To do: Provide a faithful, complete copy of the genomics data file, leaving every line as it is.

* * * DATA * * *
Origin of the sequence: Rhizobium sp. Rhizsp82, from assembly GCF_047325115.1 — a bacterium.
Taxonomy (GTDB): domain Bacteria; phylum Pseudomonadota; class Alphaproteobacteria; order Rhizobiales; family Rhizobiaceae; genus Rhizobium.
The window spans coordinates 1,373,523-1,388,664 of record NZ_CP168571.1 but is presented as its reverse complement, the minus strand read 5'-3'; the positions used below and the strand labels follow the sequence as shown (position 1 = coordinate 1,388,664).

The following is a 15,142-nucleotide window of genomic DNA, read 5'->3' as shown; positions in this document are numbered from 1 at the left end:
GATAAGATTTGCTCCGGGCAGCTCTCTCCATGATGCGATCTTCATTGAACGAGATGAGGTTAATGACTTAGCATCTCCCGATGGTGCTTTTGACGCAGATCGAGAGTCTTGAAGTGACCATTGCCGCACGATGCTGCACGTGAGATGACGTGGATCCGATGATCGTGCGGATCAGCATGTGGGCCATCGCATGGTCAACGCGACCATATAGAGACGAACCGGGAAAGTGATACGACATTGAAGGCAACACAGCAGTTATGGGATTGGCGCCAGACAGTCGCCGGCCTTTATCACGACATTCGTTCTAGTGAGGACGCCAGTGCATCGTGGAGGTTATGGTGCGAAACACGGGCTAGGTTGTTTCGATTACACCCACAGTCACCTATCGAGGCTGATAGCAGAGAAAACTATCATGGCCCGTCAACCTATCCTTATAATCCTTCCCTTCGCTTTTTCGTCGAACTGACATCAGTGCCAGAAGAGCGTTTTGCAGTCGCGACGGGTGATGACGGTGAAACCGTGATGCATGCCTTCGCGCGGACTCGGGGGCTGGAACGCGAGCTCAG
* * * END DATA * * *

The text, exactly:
Origin of the sequence: Rhizobium sp. Rhizsp82, from assembly GCF_047325115.1 — a bacterium.
Taxonomy (GTDB): domain Bacteria; phylum Pseudomonadota; class Alphaproteobacteria; order Rhizobiales; family Rhizobiaceae; genus Rhizobium.
The window spans coordinates 1,373,523-1,388,664 of record NZ_CP168571.1 but is presented as its reverse complement, the minus strand read 5'-3'; the positions used below and the strand labels follow the sequence as shown (position 1 = coordinate 1,388,664).

The following is a 15,142-nucleotide window of genomic DNA, read 5'->3' as shown; positions in this document are numbered from 1 at the left end:
GATAAGATTTGCTCCGGGCAGCTCTCTCCATGATGCGATCTTCATTGAACGAGATGAGGTTAATGACTTAGCATCTCCCGATGGTGCTTTTGACGCAGATCGAGAGTCTTGAAGTGACCATTGCCGCACGATGCTGCACGTGAGATGACGTGGATCCGATGATCGTGCGGATCAGCATGTGGGCCATCGCATGGTCAACGCGACCATATAGAGACGAACCGGGAAAGTGATACGACATTGAAGGCAACACAGCAGTTATGGGATTGGCGCCAGACAGTCGCCGGCCTTTATCACGACATTCGTTCTAGTGAGGACGCCAGTGCATCGTGGAGGTTATGGTGCGAAACACGGGCTAGGTTGTTTCGATTACACCCACAGTCACCTATCGAGGCTGATAGCAGAGAAAACTATCATGGCCCGTCAACCTATCCTTATAATCCTTCCCTTCGCTTTTTCGTCGAACTGACATCAGTGCCAGAAGAGCGTTTTGCAGTCGCGACGGGTGATGACGGTGAAACCGTGATGCATGCCTTCGCGCGGACTCGGGGGCTGGAACGCGAGCTCAG